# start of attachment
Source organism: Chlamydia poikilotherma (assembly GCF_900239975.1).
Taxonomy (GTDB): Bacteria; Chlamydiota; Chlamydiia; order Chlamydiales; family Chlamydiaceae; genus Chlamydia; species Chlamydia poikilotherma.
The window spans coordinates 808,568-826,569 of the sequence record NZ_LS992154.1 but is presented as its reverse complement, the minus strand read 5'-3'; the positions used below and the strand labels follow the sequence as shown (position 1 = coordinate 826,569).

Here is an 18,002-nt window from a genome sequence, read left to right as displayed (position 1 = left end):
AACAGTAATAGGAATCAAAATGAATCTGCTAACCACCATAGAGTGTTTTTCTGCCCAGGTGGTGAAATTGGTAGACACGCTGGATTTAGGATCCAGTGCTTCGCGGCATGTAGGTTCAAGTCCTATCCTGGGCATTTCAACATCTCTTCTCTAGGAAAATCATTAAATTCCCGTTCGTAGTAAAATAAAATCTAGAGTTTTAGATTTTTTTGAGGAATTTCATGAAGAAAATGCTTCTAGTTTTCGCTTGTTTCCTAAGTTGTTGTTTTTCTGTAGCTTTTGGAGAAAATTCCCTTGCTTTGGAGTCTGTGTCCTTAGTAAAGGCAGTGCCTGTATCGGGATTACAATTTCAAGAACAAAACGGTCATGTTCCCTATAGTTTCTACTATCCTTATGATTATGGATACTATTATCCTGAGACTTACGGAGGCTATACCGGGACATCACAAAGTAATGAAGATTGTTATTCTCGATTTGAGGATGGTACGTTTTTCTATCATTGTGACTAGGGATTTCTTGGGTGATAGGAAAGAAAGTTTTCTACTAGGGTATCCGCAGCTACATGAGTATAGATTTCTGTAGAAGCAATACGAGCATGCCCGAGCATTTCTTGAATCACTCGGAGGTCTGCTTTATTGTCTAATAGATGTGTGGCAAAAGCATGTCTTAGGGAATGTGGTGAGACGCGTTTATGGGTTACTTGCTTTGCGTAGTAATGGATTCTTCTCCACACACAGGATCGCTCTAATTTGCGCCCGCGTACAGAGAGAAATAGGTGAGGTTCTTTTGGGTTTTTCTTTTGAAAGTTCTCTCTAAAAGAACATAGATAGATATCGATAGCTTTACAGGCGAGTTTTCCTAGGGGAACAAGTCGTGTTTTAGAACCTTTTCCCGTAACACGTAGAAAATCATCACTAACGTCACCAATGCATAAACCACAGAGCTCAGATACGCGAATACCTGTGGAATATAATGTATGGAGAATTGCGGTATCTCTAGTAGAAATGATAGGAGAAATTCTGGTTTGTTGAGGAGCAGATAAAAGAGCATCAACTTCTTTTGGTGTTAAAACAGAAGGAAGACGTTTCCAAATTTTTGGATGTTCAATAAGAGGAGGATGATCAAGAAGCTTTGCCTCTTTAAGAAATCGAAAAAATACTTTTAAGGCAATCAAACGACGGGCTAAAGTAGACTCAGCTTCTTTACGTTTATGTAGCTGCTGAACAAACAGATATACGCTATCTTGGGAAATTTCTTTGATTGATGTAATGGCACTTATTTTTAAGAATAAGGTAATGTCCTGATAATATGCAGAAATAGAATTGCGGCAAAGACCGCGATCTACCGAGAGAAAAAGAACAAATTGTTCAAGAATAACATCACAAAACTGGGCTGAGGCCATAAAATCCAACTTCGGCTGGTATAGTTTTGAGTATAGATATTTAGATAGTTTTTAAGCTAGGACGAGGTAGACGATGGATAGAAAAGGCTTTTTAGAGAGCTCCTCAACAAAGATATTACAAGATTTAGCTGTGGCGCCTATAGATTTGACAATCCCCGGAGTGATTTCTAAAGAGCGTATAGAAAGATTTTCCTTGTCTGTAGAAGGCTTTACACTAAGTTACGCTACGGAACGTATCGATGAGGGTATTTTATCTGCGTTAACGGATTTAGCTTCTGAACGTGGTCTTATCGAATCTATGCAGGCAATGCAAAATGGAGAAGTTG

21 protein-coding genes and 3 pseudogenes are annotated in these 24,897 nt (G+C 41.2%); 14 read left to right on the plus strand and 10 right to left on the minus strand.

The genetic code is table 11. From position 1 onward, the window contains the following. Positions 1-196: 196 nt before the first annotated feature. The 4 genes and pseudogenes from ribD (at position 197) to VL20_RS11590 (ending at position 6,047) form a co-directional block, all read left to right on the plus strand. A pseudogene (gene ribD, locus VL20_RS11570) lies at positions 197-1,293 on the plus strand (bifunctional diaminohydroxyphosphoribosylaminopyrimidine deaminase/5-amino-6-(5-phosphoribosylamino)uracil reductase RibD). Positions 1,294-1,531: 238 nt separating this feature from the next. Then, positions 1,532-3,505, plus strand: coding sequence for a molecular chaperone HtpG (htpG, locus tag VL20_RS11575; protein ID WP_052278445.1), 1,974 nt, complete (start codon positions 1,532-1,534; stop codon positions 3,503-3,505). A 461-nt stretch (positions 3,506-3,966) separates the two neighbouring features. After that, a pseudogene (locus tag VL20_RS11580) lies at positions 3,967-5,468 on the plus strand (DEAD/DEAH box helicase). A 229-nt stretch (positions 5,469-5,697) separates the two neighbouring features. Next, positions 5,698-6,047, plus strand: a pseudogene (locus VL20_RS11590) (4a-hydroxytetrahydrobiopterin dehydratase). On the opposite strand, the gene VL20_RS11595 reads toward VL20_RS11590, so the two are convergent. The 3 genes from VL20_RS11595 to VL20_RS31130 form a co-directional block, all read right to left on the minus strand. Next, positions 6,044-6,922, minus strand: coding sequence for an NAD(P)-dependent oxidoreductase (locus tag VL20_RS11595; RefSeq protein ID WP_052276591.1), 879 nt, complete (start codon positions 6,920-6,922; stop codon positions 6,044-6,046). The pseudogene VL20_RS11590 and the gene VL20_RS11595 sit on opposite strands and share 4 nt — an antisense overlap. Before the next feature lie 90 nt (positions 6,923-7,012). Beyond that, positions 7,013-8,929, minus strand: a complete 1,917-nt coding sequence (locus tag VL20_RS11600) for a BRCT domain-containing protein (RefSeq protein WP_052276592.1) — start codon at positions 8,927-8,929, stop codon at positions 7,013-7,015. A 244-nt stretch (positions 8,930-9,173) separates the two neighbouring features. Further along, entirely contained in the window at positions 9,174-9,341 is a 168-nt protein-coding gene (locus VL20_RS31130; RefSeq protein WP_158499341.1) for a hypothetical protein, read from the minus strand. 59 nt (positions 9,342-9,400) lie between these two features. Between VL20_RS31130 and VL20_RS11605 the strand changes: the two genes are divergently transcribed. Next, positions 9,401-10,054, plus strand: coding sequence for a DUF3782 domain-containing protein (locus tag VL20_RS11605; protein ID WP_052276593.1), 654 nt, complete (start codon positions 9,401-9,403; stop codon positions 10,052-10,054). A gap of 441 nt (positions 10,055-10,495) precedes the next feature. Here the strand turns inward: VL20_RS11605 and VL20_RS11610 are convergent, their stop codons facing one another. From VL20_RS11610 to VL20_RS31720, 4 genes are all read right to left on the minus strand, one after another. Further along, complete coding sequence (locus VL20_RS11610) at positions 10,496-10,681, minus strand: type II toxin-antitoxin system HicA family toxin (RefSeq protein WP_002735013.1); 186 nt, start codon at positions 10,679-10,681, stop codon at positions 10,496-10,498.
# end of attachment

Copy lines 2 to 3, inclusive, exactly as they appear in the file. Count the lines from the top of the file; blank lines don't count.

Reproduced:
Taxonomy (GTDB): Bacteria; Chlamydiota; Chlamydiia; order Chlamydiales; family Chlamydiaceae; genus Chlamydia; species Chlamydia poikilotherma.
The window spans coordinates 808,568-826,569 of the sequence record NZ_LS992154.1 but is presented as its reverse complement, the minus strand read 5'-3'; the positions used below and the strand labels follow the sequence as shown (position 1 = coordinate 826,569).